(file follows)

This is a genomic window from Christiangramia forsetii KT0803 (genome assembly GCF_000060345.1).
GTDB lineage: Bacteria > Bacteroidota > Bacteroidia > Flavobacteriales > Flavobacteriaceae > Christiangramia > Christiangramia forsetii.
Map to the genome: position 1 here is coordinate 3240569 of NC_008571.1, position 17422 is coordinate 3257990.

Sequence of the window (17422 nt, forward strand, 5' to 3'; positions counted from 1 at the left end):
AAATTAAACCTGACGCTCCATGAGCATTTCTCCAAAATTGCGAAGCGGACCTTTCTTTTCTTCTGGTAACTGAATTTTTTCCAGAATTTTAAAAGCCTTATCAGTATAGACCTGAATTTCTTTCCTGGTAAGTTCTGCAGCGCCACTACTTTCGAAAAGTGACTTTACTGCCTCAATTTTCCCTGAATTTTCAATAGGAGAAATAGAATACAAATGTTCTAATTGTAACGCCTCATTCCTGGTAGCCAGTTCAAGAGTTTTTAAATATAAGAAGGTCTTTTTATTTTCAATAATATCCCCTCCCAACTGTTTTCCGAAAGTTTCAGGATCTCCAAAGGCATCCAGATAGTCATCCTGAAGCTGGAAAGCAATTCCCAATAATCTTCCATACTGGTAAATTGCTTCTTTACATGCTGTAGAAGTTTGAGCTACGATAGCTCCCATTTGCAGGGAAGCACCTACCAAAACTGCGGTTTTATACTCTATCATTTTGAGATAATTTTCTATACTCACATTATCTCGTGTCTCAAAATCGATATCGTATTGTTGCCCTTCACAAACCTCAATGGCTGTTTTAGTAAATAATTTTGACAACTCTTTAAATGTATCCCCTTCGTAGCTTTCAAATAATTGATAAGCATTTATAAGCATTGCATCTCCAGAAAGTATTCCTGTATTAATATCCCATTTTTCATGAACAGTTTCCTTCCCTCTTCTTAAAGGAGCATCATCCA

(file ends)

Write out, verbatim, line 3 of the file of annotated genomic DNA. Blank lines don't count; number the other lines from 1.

Map to the genome: position 1 here is coordinate 3240569 of NC_008571.1, position 17422 is coordinate 3257990.